SXSW 2008: On The Art of Speed: Conversations with Monster Makers

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Tim Ferriss and I at SXSWiWhen I heard that Tim Ferriss was moderating this session, I was really looking forward to this because I was a big fan, having read his book “The Four Hour Workweek” twice just to make sure I didn’t miss anything. This panel was about building big in as little time as possible. I’ll have to admit, save for Tim, I really didn’t know any of these people. And I call myself a tech geek – oh the shame. All of the speakers were accomplished in their own right.

  • Tim Ferriss – author of the Four Hour Workweek
  • Evan Williams – founder of Blogger and Twitter
  • Cali Lewis – host of GeekBrief TV, a video podcast site for tech geeks like me
  • Mike Cassidy – CEO & co-founder of Xfire, DirectHit, and Stylus Innovation

I think Mike belongs in a whole different category of his own. Mike is a speed freak. He sold Stylus Innovation for $13 million, quickly followed up by selling his 500 day old company DirectHit for $532 million. If that wasn’t enough, he then went on to sell his 2 year old Xfire to Viacom for $110 million. He’s a speed demon. I like. I thought man, I wanna hear what this guy has to say, he’s not messing around.

I’ve organized my notes by person. It helps me understand them individually better.

Cali

  • Build a community
  • Have passion
  • Don’t promote too early

Evan

  • Use social networks to build a critical mass
  • Follow the market that’s responding – not necessarily the market that your website was meant for
  • Grow faster by taking away power user features

Tim

  • Embrace the thought leaders not the traffic leaders
  • Ready, fire, aim approach. Launch first, then figure out who its for
  • Don’t skip on time spent networking
  • Don’t ask people to review you
  • Offer to share knowledge and explain
  • Eliminate as much as possible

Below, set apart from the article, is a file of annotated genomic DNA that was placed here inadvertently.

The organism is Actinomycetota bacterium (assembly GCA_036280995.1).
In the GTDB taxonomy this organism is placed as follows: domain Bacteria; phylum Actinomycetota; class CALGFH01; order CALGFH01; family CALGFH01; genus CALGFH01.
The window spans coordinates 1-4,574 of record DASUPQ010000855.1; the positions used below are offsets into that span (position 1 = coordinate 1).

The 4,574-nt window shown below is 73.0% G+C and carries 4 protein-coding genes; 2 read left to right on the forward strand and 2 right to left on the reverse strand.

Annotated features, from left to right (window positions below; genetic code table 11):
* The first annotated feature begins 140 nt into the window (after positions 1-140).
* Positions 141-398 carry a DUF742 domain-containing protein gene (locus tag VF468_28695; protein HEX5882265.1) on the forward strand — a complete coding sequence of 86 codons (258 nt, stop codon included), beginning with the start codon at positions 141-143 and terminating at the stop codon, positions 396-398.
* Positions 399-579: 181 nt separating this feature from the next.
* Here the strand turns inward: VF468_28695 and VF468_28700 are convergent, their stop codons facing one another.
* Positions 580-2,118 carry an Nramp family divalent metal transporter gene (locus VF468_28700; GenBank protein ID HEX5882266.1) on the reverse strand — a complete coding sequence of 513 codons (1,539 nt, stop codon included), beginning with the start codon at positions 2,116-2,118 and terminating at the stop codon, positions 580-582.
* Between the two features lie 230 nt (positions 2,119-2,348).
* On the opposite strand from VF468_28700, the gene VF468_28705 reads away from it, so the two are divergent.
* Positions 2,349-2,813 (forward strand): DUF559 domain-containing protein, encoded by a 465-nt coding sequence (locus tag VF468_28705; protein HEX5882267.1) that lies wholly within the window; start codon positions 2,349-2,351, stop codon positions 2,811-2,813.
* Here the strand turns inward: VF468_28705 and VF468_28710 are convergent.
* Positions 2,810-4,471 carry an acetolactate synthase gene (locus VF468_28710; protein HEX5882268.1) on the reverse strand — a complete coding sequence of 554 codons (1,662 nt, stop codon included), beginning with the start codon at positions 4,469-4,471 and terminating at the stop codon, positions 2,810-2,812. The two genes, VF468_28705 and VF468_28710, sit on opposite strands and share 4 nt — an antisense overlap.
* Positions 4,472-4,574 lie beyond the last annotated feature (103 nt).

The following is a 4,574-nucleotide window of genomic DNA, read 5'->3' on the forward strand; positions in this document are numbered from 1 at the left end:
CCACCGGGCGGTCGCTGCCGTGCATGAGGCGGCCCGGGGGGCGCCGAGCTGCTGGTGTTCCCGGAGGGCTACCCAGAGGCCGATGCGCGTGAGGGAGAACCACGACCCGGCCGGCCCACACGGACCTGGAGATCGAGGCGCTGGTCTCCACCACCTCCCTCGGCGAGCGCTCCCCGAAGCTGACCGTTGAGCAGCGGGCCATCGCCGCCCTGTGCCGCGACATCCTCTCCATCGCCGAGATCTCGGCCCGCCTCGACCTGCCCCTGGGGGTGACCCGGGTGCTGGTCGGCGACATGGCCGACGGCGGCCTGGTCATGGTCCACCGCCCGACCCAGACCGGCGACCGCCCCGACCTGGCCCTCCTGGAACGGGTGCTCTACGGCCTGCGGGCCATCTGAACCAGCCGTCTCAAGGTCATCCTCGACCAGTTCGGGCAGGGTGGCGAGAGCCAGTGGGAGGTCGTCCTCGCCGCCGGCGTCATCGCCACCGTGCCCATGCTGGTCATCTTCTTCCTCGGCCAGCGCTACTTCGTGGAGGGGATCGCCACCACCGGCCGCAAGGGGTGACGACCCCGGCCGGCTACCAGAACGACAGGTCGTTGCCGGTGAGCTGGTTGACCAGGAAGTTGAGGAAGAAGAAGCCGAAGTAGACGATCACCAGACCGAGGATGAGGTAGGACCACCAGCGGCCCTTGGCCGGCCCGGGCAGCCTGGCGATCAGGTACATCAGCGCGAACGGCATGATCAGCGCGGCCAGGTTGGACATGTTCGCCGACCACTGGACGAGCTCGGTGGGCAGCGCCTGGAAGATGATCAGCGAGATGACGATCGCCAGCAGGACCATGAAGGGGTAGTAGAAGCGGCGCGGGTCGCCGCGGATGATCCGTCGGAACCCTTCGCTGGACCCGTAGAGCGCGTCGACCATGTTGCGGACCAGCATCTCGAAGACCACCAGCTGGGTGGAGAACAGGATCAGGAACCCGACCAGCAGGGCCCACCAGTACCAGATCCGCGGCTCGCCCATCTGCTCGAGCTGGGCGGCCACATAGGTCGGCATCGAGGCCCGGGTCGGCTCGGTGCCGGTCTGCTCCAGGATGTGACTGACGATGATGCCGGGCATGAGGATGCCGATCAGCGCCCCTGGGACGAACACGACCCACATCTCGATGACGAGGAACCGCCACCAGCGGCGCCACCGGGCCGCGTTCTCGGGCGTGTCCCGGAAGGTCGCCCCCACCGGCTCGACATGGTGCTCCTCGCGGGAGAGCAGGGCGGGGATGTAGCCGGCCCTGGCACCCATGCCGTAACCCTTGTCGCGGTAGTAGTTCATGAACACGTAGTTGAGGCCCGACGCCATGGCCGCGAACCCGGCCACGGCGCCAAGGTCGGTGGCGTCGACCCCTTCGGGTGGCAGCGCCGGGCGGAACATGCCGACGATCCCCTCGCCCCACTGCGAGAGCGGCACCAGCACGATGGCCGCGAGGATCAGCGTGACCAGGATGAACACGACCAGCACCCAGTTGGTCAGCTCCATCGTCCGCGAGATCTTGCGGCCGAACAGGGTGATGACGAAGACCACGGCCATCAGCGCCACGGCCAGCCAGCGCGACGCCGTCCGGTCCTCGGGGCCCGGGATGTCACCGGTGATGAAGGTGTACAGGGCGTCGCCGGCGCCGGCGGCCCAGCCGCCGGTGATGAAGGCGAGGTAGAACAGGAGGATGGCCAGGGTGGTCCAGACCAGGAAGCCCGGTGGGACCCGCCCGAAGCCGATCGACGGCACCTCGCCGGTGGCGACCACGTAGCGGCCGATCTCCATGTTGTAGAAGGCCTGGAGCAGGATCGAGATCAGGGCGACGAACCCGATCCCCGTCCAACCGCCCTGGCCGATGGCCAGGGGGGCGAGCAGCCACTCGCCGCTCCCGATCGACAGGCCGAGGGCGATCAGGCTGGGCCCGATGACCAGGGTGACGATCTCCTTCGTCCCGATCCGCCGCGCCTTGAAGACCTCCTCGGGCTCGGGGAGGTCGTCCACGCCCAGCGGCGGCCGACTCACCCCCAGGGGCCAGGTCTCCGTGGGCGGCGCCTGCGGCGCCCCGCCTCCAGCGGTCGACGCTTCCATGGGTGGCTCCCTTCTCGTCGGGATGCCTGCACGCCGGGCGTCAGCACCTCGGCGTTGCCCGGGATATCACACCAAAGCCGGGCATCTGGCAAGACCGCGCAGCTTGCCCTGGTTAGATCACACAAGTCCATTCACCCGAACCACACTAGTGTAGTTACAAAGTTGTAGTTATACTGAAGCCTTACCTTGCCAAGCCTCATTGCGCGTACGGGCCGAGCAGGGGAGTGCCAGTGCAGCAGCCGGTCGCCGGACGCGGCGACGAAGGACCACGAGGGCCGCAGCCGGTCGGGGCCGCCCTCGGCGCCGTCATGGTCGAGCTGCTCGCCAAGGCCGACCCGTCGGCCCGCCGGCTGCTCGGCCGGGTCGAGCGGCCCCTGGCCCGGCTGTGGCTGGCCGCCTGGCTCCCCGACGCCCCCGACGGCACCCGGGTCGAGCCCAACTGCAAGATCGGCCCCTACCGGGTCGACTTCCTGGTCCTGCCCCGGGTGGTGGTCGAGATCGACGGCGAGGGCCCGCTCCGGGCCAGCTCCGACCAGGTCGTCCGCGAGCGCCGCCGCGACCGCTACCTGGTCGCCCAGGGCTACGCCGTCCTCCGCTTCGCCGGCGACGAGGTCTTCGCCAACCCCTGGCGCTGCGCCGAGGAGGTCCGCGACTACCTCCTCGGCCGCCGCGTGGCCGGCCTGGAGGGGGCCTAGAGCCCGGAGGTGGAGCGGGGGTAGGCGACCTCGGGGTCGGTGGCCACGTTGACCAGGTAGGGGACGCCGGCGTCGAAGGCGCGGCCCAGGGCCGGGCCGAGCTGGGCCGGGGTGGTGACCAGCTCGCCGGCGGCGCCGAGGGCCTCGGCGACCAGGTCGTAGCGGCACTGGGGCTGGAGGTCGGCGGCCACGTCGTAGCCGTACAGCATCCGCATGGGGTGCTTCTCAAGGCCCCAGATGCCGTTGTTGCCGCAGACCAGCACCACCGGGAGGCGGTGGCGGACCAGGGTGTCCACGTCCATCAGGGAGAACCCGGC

• Get relationships in place before you need them
  • Make it easy for mentors to help you
  • Focus on a really small audience
  • Recommended reading: “Buffet: Making of an American Capitalist

Mike

  • Compress all phases of the company
  • Release products/updates quickly (2 weeks)
  • Start with a simple clean feature set
  • Recruiting: set expectations with a running start beginning on day 1
  • Form relationships even when there is no immediate benefit
  • Recommended reading “Six Days of War

If I were to distill everything down to just a key point from each person it would be:

  • Be genuine, be real, and it will show.
  • Go with the flow. You don’t know how users will use your product until it happens.
  • Go for quality over quantity whether it’s relationships, product, users.
  • Do it fast.

Tim Ferris has a writeup of the event including a recording of the panel. You should definitely check it out.

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SXSW 2008: Takeaway from AJAX & Flash Mistakes at Slideshare

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I was at South By SouthWest (SXSW) last month in Austin. It was originally just a music festival, but later added film and interactive media. One of the sessions I attended was AJAX & Flash Mistakes at Slideshare.

I really like slideshare.net. For those of you not in the know, Slideshare is a community driven site that lets you upload presentations. The slides themselves get converted to Flash, but all the text is indexed so that you can search for other people’s presentation. There are tons of presentations that have been shared, many which are really good. So when I saw they were presenting, I wanted to hear what they had to say. Here are my key takeaways.

  • Don’t keep users waiting. Give them something else to do while they wait.
  • Don’t compromise User Experience (UX) for performance
  • Don’t surprise people – with unexpected popus or inserted DIVs.
  • Have a direct path to assets. Too many AJAX websites don’t let users get to certain things directl

One thing they did which was not optimal was that they fetched comments dynamically which was costing the bandwidth an extra hit. However they noticed that most of the slides didn’t have comments, so it was a wasted hit.

Most interaction designers are so concerned with making it easy for the user to accomplish a task that they forget about what happens after. What happens next?

Keep users in the zone

The user just uploaded their first slide and now they’ve got nothing to do. You have to keep the user on the side. You have to keep them engaged after they’ve given you what you want. Slideshare kept users engaged by showing them tips and providing them ways to share the slide with their friends.

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